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At The London Library

August 21, 2014
by the gentle author

Like an old book jammed into a crowded bookcase, the London Library sits wedged in the corner of St James’ Sq. Years ago, I had the privilege of a subsidised membership for a spell, and I loved to come here and browse the labyrinth of shelves containing over a million volumes. Thus it was a sentimental pilgrimage to return this week for a visit, deliver copies of my own books for their collection, and take a tour around the newly-refurbished premises.

Before I joined the London Library, I had been defeated by the catalogues of the great libraries, with their obscure numerical systems and form-filling requirements just so that you might return to consult the books you wanted now, on another day. At the London Library, there is none of this soul-destroying rigmarole and you are free to explore the collection by wandering among the miles of bookshelves, engendering unexpected discoveries and facilitating the pursuit of whims that would be impossible in libraries where the stack is closed to readers.

Once you walk through the narrow entrance, the building widens out with staircases leading off in different directions. On the first floor at the front is the magnificent nineteenth-century reading room with leather armchairs arranged around the fire. I cannot have been the first writer to shame myself by coming here in the winter months to escape a cold house and take advantage of the central heating, but then fallen into a doze instead of reading.

Beyond the reading room, lies the stack of books that is the true wonder of this library. Towering shelves rise through three or four storeys with gantries of translucent glass and metal grilles which permit access for readers. Wandering in pursuit of a particular volume, you may come to yourself in the midst of this structure and be overcome with vertigo, gazing down through the floors below or peering up at the stack above.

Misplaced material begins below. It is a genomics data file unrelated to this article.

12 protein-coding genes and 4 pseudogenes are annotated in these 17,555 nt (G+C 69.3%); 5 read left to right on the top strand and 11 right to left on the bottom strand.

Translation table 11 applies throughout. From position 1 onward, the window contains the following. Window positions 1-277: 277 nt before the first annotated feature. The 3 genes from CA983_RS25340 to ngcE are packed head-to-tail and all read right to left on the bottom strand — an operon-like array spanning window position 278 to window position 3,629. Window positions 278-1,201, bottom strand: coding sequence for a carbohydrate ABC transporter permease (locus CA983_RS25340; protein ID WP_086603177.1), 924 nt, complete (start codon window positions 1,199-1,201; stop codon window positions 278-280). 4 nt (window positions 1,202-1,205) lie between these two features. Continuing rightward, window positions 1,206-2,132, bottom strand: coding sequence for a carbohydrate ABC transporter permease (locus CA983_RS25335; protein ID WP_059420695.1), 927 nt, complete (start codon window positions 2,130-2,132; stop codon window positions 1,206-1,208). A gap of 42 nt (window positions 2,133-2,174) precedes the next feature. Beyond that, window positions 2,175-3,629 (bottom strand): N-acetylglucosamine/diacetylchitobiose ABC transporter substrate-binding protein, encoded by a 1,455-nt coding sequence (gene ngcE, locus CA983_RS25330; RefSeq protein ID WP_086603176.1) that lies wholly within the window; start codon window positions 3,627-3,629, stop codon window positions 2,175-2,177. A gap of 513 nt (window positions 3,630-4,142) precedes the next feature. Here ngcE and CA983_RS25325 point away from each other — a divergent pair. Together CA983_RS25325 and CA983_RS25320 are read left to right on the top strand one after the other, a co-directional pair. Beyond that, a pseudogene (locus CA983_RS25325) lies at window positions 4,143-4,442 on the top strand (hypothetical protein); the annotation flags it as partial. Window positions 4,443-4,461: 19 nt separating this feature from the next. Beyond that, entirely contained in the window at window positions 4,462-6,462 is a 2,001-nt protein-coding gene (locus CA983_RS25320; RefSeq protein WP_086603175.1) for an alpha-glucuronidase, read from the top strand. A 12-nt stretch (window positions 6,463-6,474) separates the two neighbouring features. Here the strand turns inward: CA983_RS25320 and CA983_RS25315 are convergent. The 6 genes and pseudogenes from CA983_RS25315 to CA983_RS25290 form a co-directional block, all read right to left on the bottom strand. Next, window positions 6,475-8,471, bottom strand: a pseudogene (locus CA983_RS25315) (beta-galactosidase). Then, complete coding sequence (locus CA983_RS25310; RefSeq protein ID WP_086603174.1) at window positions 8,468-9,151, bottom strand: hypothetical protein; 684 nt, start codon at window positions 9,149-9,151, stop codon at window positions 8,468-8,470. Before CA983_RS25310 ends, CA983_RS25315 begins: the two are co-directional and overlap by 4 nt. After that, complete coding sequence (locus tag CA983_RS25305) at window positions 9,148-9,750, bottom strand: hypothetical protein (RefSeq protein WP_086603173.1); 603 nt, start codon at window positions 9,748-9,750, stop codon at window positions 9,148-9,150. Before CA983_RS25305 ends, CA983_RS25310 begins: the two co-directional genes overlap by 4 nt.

It is a physical experience that has its intellectual counterpart when you take a volume from the shelf and open it – standing there in the depths of the building – and begin to realise how many books there are that you will not ever read, even if you spent the rest of yours days in there. You recognise the limitless depth of the intellectual literary universe. This is one of those places of which it may truly be said that you can go in and never come out again in this life. How fortunate then that the London Library permits its readers to borrow a generous number of books and keep them for months on end, as long as no-one else wants them.

When I first came to the London Library, I was quite early in my quest for the subjects that would engage my working life as writer and, in many ways, this was a fruitful place to search and tap the reserves of past literary endeavour. I found it inspiring, after first discovering classic pieces of writing through their paperback reprints, to encounter those same works in their early editions upon the shelves here and it brought those writers closer to see their books as they saw them. In my mind, I equated the darkness of the stacks with a mine where I searched, delving into the collective imagination. Isolated from daylight, to me it was a timeless netherworld where the spirits of past authors lingered, waiting to be sought out.

At the beginning of my life as a writer, I used to read far more than I wrote but – as the years passed – the balance has shifted and now I am so busy producing my stories every day that I hardly have any time left to read anymore. With this thought in mind, I left the London Library and did not envy the bookworms. I walked out through the crowded streets of Piccadilly, alive with the drama of human existence in the afternoon sunlight, and I realised that the city is my library of infinite curiosity now and everyone I meet is a book – even if, in my modest interviews, I commonly only get as far as the first chapter.